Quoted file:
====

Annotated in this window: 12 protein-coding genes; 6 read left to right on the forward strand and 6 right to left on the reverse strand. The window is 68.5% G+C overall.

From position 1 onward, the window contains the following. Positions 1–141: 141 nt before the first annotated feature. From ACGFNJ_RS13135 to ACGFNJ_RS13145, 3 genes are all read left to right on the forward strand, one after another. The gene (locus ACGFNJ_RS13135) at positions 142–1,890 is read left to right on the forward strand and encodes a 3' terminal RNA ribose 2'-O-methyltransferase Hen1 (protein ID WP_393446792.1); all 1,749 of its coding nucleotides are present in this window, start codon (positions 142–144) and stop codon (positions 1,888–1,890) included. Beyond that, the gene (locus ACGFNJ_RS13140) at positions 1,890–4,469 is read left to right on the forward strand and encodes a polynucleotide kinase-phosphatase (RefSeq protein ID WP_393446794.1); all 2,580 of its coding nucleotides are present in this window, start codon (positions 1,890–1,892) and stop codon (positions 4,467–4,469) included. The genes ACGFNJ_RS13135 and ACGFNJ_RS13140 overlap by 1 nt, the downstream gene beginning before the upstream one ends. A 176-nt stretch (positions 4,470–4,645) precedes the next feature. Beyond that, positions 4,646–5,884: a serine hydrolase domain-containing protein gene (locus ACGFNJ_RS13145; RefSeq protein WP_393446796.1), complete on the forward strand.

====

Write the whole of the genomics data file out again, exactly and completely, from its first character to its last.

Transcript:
Annotated in this window: 12 protein-coding genes; 6 read left to right on the forward strand and 6 right to left on the reverse strand. The window is 68.5% G+C overall.

From position 1 onward, the window contains the following. Positions 1–141: 141 nt before the first annotated feature. From ACGFNJ_RS13135 to ACGFNJ_RS13145, 3 genes are all read left to right on the forward strand, one after another. The gene (locus ACGFNJ_RS13135) at positions 142–1,890 is read left to right on the forward strand and encodes a 3' terminal RNA ribose 2'-O-methyltransferase Hen1 (protein ID WP_393446792.1); all 1,749 of its coding nucleotides are present in this window, start codon (positions 142–144) and stop codon (positions 1,888–1,890) included. Beyond that, the gene (locus ACGFNJ_RS13140) at positions 1,890–4,469 is read left to right on the forward strand and encodes a polynucleotide kinase-phosphatase (RefSeq protein ID WP_393446794.1); all 2,580 of its coding nucleotides are present in this window, start codon (positions 1,890–1,892) and stop codon (positions 4,467–4,469) included. The genes ACGFNJ_RS13135 and ACGFNJ_RS13140 overlap by 1 nt, the downstream gene beginning before the upstream one ends. A 176-nt stretch (positions 4,470–4,645) precedes the next feature. Beyond that, positions 4,646–5,884: a serine hydrolase domain-containing protein gene (locus ACGFNJ_RS13145; RefSeq protein WP_393446796.1), complete on the forward strand.